Stop Asking People To DM You For Prices
Here's why that hurts you - and how to phrase it better.
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We’ve all seen it.
Someone on social media posts a few pictures of something breathtakingly beautiful.
An outfit. A photo they shot. Some furniture they made.
Amidst the chorus of praise in the comments, a few voices inevitably ask: “how much?”
And under each such comment, the budding entrepreneur invariably responds: “DM for prices.”
Cue groans, eye rolls and the sound of money leaving the room.
Today, I’d like to address that entrepreneur.
Why do you do it?
Some people will say it’s down to lack of transparency.
They’ll say business owners want to charge people different prices based on their names, backgrounds, skin colour, or how nice they’re dressed in their profile picture.
I’ve personally experienced this in real life. Recently, in Johannesburg, I walked into a ceramics shop and asked the guy for the price of one of his stunningly crafted mugs.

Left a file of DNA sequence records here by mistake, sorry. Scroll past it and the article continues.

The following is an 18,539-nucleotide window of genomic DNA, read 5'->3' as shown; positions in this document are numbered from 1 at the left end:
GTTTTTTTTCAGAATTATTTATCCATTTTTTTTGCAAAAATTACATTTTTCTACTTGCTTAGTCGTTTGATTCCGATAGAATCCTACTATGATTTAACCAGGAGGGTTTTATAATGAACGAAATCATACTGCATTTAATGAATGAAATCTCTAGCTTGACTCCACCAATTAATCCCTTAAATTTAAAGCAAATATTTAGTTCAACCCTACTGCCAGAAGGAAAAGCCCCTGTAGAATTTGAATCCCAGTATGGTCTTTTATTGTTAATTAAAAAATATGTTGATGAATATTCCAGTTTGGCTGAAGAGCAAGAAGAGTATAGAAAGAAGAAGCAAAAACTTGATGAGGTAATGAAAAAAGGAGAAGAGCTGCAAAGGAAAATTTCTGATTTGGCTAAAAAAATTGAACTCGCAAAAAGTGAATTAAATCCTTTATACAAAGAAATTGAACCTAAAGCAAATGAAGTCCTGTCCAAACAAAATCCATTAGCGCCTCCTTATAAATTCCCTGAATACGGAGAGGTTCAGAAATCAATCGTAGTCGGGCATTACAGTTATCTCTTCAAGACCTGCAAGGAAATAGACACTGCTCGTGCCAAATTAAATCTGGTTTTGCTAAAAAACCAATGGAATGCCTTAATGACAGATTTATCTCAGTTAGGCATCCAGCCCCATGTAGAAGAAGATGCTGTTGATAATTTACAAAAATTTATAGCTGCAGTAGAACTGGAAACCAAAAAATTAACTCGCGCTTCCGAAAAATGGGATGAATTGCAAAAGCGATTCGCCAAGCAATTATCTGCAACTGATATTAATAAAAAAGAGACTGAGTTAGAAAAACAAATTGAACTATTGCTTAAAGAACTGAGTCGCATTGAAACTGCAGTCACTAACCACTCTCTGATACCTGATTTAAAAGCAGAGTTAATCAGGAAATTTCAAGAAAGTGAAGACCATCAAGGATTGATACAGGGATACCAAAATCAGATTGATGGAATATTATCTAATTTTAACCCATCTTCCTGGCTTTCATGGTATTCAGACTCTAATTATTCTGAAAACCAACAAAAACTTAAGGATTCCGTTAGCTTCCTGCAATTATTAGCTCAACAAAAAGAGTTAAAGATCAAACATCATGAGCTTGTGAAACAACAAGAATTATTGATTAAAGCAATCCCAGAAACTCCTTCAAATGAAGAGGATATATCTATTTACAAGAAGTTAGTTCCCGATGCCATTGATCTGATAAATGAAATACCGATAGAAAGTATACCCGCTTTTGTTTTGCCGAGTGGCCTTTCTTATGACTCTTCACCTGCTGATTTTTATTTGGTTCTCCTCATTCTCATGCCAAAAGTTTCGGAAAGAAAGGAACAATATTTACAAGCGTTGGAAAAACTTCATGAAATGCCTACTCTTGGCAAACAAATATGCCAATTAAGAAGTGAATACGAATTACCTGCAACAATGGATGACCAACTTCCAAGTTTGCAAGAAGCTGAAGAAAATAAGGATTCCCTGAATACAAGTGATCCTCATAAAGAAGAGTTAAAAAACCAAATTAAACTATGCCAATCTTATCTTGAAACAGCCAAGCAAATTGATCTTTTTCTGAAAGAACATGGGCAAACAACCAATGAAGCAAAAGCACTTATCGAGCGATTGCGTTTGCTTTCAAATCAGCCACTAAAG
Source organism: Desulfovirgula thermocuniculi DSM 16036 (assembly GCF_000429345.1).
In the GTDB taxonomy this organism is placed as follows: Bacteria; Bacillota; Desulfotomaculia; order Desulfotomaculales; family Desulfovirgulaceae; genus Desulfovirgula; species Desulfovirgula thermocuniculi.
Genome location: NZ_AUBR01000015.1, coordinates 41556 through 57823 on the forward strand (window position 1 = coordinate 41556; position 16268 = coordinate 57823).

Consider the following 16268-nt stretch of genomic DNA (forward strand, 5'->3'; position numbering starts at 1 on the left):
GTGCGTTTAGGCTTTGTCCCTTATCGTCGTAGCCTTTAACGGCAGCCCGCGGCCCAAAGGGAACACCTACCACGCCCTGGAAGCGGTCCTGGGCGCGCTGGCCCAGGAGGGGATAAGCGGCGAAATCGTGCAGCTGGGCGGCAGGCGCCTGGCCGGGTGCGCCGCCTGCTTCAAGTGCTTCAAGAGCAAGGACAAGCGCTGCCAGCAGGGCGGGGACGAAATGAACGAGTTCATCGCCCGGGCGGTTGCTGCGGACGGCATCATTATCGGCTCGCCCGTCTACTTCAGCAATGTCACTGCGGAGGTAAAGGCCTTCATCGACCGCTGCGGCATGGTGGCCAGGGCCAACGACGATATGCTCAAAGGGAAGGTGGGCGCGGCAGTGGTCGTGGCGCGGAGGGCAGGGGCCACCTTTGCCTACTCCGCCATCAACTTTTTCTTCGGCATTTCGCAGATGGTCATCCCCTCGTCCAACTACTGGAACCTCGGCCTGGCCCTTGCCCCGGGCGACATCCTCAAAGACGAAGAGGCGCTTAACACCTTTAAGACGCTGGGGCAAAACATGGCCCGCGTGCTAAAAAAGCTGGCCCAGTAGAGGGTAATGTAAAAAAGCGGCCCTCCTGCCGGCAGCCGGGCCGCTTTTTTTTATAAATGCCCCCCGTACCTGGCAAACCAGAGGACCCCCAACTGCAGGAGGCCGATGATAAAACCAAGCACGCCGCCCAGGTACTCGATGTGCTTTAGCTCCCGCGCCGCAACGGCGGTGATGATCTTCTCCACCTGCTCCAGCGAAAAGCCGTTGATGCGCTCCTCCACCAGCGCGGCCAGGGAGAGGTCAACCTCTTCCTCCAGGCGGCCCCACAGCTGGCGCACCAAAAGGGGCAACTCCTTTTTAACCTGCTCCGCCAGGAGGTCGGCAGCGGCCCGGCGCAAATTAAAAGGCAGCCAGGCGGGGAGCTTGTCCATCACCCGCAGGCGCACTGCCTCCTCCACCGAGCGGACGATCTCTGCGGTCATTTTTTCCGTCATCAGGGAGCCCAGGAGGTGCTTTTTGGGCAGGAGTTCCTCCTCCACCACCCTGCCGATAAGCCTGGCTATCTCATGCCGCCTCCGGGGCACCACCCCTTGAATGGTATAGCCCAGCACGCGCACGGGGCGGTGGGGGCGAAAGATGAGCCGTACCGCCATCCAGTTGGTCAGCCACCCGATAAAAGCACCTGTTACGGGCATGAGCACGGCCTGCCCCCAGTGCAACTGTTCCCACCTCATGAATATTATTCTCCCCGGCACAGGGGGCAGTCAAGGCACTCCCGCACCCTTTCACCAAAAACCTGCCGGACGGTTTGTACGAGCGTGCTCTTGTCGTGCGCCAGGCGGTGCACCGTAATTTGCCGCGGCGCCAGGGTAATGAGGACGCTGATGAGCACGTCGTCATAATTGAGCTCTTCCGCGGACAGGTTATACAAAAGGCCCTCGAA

The man looked me up and down before quoting me an eye-popping price.
When I casually called him out on his visual pricing strategy, he conceded that making a living from art is hard, and you have to get as much profit out of your art as possible.
Sometimes, he said, that involves making snap judgements on affordability based on superficial factors.
“I see you’re well dressed,” he said, “so in my mind, you can afford a higher price.”
Obviously, this isn’t ethical. We should rightly call out such deceptive practices.
But sometimes, in real life and on social media, I look at the object(s) being displayed, and the praise the artist is getting, and I understand why they might hide their price.
You’re afraid that these nice people, who really love your work and seem like they want to support your business will run away once they hear how much you’re charging.
You’re afraid they will think you are too expensive. You’re afraid other people reading the comments will be put off.
So you do damage control. After all, if they really like your work, they won’t mind searching for your Page and sending you a DM, right? I mean, if you can just talk to each person privately, you have a better chance of making a sale, right?
To you, it’s a good strategy. To them, it’s highly frustrating. And to your business, it’s damaging in the long run.
Why you’re shooting yourself in the foot
Hiding your prices causes two problems:
It ensures you will keep getting the same question forever; and